I read these blogs about life in Western society and wonder why people endure such trauma and stress.

        • nhz
          November 15, 2016 at 1:44 pm

          @Ricardo:
          interesting details, I’m from Old Zealand (Netherlands) and at one time planned to move to New Zealand because of landscape, climate, lifestyle etc. But I also love taking pictures of dragonflies, so maybe SE Asia would be better then ;-)

          But having no experience with Thai or Philipino culture or relatives in the area it might be tough moving there – unlike New Zealand which is used to immigrants, although the immigration policy is complicated if you are self-employed.

          Regarding housing bubble, someone who lives there most of the year told me around 2005 that parts of Thailand had a serious housing bubble for the more attractive homes that people from the West would like; prices seemed not much lower than in much of Europe (or New Zealand) but difficult to check from afar.

        • milking institute
          November 15, 2016 at 8:09 pm

          Thanks for your insights Ricardo as it confirms my bias towards PH especially in terms of cost,have a friend that resides in a small town near Cebu,lives very well for little over his SS payments and has remedied the marriage equation successfully as well. to retire comfortably in California in the next 20 years you better have a substantial wealth cushion to rest on,otherwise it will be a trailer in Barstow with a blind dog and a wheel less el camino sitting out front,La Jolla,not so much! lol

    • NotSoSure
      November 14, 2016 at 10:34 pm

      When Thailand had a crisis back in 1998, empty condos was a symptom as well. I think I am going to put a short on the Thai baht soon.

    • BobT
      November 15, 2016 at 1:35 am

      I have been an expat in Asia for over 30 years, the last 14 in Thailand where I am retired. I would recommend the utmost caution in buying property here, or anywhere in ASEAN outside of Singapore. Personally I rent one of the shop houses you describe Ricardo in a quiet fishing town on the west coast of the gulf of Thailand 3 hours from Bangkok. Monthly rent 4,000 baht, US$113 at today’s rate. The place is huge and I live stress free, ultra cheap medical, rent a car when I need one. I ‘got out of the system’ before Jim Sinclair had even thought of the term and live very happily as a result.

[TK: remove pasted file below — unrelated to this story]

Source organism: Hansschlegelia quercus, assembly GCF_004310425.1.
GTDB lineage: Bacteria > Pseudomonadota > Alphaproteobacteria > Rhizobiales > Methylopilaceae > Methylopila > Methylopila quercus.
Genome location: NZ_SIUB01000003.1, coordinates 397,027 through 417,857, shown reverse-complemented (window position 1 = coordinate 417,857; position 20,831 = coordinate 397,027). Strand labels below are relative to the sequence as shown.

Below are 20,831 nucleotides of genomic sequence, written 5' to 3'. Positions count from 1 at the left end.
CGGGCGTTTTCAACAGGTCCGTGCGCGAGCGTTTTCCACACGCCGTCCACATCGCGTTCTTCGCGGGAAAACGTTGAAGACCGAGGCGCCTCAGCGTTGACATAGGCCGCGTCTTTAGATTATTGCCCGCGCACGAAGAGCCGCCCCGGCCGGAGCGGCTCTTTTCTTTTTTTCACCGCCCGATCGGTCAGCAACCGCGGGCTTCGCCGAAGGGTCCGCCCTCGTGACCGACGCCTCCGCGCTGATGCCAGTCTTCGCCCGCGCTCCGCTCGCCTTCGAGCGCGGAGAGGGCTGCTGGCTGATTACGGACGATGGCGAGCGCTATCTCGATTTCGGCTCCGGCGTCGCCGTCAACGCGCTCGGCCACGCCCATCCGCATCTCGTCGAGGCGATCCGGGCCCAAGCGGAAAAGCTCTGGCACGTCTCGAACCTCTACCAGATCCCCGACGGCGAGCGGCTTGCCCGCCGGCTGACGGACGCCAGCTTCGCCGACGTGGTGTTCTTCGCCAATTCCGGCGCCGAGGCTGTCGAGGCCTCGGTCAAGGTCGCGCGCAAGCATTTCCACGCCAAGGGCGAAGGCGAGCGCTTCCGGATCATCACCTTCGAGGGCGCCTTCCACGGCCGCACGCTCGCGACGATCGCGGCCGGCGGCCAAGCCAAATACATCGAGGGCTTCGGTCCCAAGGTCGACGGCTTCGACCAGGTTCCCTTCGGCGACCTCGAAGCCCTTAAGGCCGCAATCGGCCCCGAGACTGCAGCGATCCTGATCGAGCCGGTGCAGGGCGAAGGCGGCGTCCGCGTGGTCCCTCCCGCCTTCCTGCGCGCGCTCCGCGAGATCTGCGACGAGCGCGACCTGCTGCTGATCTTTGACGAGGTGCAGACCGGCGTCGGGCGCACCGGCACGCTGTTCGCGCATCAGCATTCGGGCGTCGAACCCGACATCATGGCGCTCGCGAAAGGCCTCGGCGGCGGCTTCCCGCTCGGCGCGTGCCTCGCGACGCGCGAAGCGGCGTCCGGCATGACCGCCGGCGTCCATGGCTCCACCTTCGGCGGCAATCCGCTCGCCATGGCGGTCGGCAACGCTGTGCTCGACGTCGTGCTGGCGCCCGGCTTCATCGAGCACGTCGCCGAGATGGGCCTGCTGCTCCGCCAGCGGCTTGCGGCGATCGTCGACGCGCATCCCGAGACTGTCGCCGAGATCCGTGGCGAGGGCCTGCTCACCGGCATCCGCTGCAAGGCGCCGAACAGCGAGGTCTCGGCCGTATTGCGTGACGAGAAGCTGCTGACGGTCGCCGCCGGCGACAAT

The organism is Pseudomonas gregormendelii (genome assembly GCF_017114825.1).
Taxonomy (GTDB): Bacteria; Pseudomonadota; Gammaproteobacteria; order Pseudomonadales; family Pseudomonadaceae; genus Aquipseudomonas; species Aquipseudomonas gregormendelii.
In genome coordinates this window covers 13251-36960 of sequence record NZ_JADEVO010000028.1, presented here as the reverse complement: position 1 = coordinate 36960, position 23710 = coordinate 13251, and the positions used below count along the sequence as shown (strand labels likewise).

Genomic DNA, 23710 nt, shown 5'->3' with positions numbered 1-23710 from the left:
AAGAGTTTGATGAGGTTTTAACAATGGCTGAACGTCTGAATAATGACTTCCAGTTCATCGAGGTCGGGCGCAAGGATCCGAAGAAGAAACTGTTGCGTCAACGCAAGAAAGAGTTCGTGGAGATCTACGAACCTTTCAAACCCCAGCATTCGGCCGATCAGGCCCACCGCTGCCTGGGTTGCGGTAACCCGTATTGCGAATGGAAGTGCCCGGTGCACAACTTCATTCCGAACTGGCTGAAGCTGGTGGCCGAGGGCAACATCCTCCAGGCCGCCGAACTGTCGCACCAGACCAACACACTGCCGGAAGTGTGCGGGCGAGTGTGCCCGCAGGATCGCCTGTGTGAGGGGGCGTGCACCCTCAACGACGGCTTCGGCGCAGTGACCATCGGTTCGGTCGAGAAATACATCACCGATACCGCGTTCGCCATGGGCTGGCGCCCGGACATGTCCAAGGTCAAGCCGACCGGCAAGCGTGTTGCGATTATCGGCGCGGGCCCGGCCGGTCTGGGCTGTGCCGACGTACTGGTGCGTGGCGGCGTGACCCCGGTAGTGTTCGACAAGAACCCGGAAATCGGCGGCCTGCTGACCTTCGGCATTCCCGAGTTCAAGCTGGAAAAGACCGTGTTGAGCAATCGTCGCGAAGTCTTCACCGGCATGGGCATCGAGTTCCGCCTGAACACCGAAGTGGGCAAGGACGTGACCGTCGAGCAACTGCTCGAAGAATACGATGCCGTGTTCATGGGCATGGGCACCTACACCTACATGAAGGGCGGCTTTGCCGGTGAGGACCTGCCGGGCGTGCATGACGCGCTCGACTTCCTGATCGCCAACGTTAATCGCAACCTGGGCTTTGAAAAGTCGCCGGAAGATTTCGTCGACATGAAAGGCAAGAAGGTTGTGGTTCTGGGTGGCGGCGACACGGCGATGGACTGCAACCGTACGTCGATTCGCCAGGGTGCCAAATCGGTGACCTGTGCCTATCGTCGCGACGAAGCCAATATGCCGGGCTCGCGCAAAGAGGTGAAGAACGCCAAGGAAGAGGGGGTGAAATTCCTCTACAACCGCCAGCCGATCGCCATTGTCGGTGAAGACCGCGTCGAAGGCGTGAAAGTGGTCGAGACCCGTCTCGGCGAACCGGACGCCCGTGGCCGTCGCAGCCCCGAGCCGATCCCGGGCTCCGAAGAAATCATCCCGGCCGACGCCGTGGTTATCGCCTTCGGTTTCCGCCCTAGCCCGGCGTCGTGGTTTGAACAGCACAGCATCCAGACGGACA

• Mary
        November 15, 2016 at 4:27 pm

        I’m curious about “ultra cheap medical”. Could you explain? thanks.

      • milking institute
        November 15, 2016 at 8:23 pm

        I think you nailed it Bob,was planning on renting first ,since i am allergic to stress as well! you would not believe how much i am looking forward to trading my 2 hour I- 5 commutes with a hammock on the beach,getting out of the system as you say!

  9. Greatful again
    November 15, 2016 at 9:49 am

    High rise condos seem to have a special place in the real estate world. How many of us have seen them at night with almost no lights on in the whole building? Whether it be Panama, San Francisco or San Diego. Laundering money and/or hiding money seem to be likely reasons. It’s not just in China anymore.

    • Captain Kurtz
      November 15, 2016 at 12:11 pm

      It’s all money laundering in one form or another.

      The bank counterfeits credit based on over valued assets then puts it into these development projects that turns into money for all those taking a piece, from the real estate agents, down to the subs….

      Credit turned to cash, a form of money laundering

    • nhz
      November 15, 2016 at 1:50 pm

      or just parking money …

      My country has very few high rises, but a nearby seaside town has a few and most of these luxury apartments are dark every night and the underground car park is almost empty. Has been like that since they were built around 2000, probably over 70% is purely ‘investment’ and not actually used. In my country this has worked out very well for the investors, because property taxes are close to zero, gains from selling a home are tax-free and unlike e.g. a savings account money in RE isn’t taxed. Despite some hiccups in RE prices after 2008, most owners probably gained loads of money just by sitting on their apartments.

      Some of this might be hiding money, but even if the money is legal it is attractive compared to many other investments due to government policies. And we don’t need foreign speculators for this, most of the owners are probably Dutch with a few from Belgium or Germany.

  10. r cohn
    November 15, 2016 at 5:03 pm

    Trump bought the Doral resort in 2012 .It is located about 15 miles west of Miami Beach.While it is primarily a golf resort.,there is enough land to build thousands of condos.Looks like these condos will never be built.

  11. chris hauser
    November 15, 2016 at 6:50 pm

    being obvious is boring, and a lot less wordy, but here i go:

    the boom is over.

  12. November 15, 2016 at 10:14 pm

    We have rents rolling over, and single-family prices rolling over here in Houston, as the economy remains on recession’s doorstep. No shortage of luxury apartments in the Bayou City because the pundits were banking on a surge of millionaires flocking to the Houston housing market. Now, instead of all of those good paying engineering jobs, we’re adding a boatload of leisure and hospitality, retail. Unfortunately that cohort won’t be able to afford our sky-high property taxes.